Skip to main content

Over the past several years, many traditional automakers without an electric vehicle department have bought an EV startup. Volvo ended up owning 48% of Polestar.

The current Polestar was founded in Sweden in 2005. At first it was a racing team, but soon it morphed into an EV startup. Volvo acquired much of the company in 2015.

In the past year, electric vehicle adoption seemed in danger of slowing. Tesla responding by slashing the prices of its entry-level models. The resulting price war has erased any profits of competing startups. Polestar’s stock value has plummeted 83% since it went public (June 2022).

Black Polestar 2 electric car (financed by Volvo) parked on a beach
Polestar 2 | Kenny Leys via Unsplash

Polestar responded by cutting 15% of its workforce, or 450 jobs. But it was too little, too late. While investors expect startups to lose money at first, Volvo decided Polestar had lost too much. At the beginning of February, 2023, it announced it was selling its shares of Polestar.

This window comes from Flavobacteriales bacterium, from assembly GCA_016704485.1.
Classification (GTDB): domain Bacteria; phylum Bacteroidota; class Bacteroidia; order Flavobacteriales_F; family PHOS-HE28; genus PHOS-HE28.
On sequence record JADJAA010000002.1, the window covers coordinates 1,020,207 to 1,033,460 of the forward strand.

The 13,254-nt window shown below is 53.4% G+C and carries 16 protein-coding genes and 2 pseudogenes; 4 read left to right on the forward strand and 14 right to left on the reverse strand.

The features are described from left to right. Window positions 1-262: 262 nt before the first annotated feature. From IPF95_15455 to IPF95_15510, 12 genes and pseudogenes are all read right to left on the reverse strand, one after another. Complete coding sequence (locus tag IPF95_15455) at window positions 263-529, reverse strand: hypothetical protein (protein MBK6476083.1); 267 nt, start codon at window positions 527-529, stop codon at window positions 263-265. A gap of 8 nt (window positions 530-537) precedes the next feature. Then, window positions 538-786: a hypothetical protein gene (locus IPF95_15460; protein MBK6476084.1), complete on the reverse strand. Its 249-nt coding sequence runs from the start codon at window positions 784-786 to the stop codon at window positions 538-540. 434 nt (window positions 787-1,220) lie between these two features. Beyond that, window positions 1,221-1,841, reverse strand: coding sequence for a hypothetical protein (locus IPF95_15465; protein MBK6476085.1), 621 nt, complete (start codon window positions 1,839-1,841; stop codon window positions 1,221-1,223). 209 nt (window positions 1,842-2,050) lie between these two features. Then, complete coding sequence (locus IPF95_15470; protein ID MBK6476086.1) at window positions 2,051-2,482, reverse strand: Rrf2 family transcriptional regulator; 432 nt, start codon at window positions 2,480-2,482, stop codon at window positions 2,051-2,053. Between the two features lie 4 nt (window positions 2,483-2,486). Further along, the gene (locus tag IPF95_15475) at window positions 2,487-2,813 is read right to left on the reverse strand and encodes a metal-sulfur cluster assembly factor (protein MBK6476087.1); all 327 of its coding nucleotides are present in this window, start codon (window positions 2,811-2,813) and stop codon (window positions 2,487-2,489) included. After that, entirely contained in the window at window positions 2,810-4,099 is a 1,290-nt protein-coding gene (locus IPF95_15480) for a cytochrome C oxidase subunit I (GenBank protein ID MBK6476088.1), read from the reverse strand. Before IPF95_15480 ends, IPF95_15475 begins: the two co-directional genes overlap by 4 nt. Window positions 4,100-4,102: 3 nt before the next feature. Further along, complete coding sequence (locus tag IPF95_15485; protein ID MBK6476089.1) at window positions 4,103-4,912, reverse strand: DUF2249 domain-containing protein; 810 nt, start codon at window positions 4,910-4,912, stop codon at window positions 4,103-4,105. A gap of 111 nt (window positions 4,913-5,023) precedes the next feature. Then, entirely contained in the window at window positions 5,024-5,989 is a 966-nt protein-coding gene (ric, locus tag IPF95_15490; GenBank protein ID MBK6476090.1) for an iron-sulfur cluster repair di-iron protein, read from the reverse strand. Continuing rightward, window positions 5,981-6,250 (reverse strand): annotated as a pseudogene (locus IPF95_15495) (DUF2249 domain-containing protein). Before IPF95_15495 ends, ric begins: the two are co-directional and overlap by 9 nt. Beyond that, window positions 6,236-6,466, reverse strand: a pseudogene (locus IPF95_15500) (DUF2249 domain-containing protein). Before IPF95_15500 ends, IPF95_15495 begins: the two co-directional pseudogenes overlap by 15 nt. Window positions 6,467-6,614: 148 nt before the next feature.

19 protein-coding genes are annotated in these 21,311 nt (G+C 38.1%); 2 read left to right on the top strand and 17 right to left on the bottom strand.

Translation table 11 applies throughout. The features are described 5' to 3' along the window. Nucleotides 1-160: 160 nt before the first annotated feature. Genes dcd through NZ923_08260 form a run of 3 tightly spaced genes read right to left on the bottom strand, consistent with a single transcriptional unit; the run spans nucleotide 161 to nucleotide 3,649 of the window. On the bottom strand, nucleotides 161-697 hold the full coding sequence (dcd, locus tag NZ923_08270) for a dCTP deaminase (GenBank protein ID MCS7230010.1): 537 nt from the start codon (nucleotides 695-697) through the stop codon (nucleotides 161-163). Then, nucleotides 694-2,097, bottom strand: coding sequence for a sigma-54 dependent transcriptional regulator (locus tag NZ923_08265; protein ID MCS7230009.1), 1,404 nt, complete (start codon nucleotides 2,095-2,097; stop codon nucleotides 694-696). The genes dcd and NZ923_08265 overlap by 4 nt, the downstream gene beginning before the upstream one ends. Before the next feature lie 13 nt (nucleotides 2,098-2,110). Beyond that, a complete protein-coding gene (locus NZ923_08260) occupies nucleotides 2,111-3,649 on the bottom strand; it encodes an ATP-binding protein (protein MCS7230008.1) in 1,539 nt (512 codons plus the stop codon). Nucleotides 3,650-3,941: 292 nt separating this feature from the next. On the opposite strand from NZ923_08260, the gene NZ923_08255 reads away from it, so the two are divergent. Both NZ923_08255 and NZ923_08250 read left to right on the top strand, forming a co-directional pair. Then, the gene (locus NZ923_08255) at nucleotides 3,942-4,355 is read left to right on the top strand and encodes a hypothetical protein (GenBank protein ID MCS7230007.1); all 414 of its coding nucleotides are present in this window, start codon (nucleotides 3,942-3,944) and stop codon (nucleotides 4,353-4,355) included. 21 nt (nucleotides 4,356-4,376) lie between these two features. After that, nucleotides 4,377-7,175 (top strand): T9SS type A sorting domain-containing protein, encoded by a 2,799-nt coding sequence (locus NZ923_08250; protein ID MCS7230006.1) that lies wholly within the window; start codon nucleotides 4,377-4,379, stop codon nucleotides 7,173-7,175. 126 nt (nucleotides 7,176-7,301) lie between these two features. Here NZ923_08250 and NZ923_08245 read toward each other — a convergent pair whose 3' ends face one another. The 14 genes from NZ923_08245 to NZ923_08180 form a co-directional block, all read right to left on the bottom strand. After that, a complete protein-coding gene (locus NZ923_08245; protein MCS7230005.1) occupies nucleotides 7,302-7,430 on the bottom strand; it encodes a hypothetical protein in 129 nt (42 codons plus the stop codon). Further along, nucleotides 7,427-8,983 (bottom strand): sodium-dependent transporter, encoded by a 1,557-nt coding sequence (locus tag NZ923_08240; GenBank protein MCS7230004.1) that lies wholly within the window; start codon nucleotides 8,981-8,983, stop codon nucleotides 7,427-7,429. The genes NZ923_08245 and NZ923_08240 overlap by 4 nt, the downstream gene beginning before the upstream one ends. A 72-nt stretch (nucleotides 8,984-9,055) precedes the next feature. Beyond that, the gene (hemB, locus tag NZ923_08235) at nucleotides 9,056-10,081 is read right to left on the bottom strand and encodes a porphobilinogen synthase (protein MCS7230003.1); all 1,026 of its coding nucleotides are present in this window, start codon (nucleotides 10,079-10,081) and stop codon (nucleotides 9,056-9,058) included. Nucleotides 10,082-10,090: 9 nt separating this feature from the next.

Volvo’s decision to focus on its own cars made investors so happy, that its shares shot up 30% after the announcement.

So what’s next for the Polestar startup, which sold 54,600 vehicles in 2023? Volvo’s said it will sell its shares to the other owners. So it’s almost certain that a Chinese investment company called Geely will become Polestar’s majority shareholder. It will be interesting to see what a board dominated by investors will choose to do with Polestar.

Polestar is not the only company or project affected by a seeming drop in demand for EVs. All of the Detroit Three are scaling back EV projects they’d previously announced. Even Tesla’s stock took a rare tumble in January 2024 and is showing no signs of recovering.

Next, learn about how GM is pivoting from EVs to hybrids or learn more about the changes at Polestar in the video below: